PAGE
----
Telescope: Hunting the Edge of Space

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Science Documentary hosted by Jay Sanders, published by PBS and broadcasted as part of PBS Nova series in 2011 - English narration

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Image: Telescope-Hunting-the-Edge-of-Space-Cover.jpg

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PBS Nova: Telescope: Hunting the Edge of Space In this two-hour special, NOVA examines how a simple instrument, the telescope, has fundamentally changed our understanding of our place in the universe. What began as a curiosity—two spectacle lenses held a foot apart—ultimately revolutionized human thought across science, philosophy, and religion. "Hunting the Edge of Space" takes viewers on a global adventure of discovery, dramatizing the innovations in technology and the achievements in science that have marked the rich history of the telescope.

[edit] The Mystery of the Milky Way

"The Mystery of the Milky Way," Hour 1, chronicles the history of telescopes, from Galileo's refractor to Newton's reflector and beyond. It looks at key discoveries, such as those made by William Herschel and his sister Caroline, including the discovery of the planet Uranus. Hour 1 also looks at recent missions: the voyage of the Cassini spacecraft to Saturn, the Kepler telescope's search for planets beyond our solar system, and the Herschel Space Observatory's examination of the Milky Way, which is so large that it would take 100,000 years traveling at the speed of light to cross from one edge to the other. Hour 2, "The Ever-Expanding Universe," introduces a new generation of ever-larger telescopes that is poised to reveal answers to longstanding questions about our universe—and, in turn, to raise new questions.

[edit] The Ever Expanding Universe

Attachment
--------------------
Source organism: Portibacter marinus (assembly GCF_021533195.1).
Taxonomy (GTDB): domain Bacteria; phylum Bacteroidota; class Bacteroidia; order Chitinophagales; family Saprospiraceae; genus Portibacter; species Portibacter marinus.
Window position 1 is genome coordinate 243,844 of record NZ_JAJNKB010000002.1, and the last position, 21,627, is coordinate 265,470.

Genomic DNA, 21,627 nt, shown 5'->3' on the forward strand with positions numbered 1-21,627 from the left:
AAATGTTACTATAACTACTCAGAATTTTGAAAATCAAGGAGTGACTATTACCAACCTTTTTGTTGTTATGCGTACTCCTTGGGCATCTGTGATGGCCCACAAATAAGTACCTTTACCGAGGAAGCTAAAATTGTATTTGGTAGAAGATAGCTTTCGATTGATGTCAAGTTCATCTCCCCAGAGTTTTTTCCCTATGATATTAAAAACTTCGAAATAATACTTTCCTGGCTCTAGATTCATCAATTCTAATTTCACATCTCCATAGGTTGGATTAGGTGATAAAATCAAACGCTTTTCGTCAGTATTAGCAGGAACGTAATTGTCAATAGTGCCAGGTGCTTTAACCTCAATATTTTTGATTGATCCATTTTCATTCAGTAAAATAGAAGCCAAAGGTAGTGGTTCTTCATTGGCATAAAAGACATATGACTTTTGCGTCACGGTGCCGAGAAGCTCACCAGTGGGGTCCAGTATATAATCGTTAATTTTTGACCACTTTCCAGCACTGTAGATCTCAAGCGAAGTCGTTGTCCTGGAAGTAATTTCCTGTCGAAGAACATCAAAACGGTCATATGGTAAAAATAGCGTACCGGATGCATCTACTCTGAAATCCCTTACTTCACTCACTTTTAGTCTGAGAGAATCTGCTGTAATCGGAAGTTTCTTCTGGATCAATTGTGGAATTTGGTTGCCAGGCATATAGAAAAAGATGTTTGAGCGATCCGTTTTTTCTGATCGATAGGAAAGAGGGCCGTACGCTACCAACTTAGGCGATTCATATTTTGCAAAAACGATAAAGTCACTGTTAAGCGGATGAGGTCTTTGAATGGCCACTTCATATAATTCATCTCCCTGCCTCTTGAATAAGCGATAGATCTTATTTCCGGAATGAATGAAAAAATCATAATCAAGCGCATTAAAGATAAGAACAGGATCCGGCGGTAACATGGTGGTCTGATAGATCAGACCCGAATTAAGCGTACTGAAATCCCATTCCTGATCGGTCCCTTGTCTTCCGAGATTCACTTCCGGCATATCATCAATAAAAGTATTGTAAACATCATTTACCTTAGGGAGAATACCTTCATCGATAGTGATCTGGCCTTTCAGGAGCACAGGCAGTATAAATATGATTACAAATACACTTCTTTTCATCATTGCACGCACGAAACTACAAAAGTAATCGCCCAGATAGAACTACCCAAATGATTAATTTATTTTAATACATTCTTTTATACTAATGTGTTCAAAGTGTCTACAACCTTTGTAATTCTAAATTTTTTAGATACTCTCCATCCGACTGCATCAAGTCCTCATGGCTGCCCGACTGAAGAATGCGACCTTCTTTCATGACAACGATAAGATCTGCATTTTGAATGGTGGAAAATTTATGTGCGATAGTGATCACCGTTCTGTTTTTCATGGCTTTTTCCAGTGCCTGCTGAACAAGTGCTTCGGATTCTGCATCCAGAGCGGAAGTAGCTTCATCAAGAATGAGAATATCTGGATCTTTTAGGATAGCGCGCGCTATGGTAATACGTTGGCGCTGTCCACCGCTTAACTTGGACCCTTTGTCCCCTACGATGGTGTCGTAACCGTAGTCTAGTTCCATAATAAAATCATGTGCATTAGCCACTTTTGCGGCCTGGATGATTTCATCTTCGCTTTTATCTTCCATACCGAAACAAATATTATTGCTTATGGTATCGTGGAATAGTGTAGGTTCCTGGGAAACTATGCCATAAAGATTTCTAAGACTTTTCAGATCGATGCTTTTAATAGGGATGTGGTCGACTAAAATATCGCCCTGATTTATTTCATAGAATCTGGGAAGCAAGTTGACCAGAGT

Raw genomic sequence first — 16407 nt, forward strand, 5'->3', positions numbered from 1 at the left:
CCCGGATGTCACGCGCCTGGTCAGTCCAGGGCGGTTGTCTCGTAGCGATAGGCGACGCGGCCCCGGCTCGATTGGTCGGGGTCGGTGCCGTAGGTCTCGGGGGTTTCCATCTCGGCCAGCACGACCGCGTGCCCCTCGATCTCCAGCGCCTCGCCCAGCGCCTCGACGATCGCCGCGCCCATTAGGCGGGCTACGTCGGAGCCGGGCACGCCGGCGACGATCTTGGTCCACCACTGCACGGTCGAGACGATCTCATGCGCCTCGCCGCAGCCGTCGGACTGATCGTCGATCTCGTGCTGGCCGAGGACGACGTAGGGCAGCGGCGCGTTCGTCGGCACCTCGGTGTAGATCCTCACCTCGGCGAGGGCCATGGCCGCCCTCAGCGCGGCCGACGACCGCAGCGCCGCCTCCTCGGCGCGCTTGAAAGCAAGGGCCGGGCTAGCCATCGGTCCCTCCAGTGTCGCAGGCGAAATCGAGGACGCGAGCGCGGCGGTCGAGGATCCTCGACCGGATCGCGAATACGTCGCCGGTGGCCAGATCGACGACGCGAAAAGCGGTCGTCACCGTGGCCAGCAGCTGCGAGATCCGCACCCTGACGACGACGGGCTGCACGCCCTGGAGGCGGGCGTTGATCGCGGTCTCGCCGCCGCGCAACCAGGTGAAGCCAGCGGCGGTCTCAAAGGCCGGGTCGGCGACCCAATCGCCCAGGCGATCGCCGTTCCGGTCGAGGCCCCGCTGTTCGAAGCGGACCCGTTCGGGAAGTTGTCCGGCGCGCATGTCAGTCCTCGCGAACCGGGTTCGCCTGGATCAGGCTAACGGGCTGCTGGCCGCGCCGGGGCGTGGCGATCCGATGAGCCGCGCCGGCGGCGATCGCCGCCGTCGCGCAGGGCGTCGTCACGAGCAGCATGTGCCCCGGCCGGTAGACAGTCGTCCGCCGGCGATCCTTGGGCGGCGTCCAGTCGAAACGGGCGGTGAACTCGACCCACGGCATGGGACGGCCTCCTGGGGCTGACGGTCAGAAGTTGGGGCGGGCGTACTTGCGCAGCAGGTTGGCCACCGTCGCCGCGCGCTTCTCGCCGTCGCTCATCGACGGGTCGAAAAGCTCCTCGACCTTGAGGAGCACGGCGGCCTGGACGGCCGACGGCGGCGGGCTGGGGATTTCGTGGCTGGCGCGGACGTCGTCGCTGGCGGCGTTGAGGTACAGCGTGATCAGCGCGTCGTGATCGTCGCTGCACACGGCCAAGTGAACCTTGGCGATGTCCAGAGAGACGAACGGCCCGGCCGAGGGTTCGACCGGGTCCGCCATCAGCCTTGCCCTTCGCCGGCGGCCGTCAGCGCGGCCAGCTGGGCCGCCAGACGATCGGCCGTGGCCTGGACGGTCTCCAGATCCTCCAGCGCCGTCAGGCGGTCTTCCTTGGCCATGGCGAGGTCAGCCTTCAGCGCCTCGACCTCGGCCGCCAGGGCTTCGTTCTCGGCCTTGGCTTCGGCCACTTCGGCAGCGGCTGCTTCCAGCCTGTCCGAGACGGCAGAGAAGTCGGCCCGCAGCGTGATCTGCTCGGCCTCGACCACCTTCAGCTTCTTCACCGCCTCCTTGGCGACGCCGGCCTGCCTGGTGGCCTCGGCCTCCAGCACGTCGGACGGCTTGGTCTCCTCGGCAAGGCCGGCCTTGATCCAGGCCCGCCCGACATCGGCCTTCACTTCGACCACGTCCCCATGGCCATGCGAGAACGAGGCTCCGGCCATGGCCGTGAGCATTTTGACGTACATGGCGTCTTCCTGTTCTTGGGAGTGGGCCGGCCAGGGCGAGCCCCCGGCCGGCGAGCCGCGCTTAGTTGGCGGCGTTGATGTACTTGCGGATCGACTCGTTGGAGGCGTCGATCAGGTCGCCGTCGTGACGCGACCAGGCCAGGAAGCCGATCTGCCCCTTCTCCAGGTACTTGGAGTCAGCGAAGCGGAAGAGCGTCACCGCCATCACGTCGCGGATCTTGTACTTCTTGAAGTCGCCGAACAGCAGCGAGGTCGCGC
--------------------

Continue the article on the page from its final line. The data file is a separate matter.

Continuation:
In “The Ever-Expanding Universe,” Hour 2 of the two-part special “Hunting the Edge of Space,” NOVA investigates a battery of high-tech telescopes that is joining the Hubble Space Telescope on its quest to unlock the secrets of our universe, a cosmos almost incomprehensible in its size, age, and violence. Far beyond our solar system, we are now discovering exoplanets orbiting other suns, and beyond our galaxy, another hundred billion galaxies, such as Andromeda, Sombrero, and Whirlpool, each harboring hundreds of billions of stars. We've detected supermassive black holes, spinning violently at the very centers of galaxies, including our own. We've witnessed supernovas: exploding stars, millions of light-years away, spewing out superheated gas at 600,000 miles per hour. And deep inside clouds of gas and dust, billowing trillions of miles high, we can glimpse new stars being born. Now, the latest telescopes are revealing the invisible mysteries of space that we are only just beginning to understand: dark matter, the hidden scaffolding our entire cosmos is built on; and dark energy, a powerful and invisible force that is pushing our universe apart.

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[edit] Technical Specs

  • Video Codec: XviD ISO MPEG-4
  • Video Bitrate: 1568 kbps
  • Video Resolution: 720 x 400
  • Video Aspect Ratio: 1.800 (16:9)
  • Frames Per Second: 25
  • Audio Codec: 0x2000 (Dolby AC3)
  • Audio Bitrate: 128 kb/s AC3 48000 Hz
  • Audio Streams: 2
  • Audio Languages: English
  • RunTime Per Part: 53.Mins
  • Number Of Parts: 2
  • Part Size: 640 MB
  • Encoded by Harry65
  • Source: PDTV

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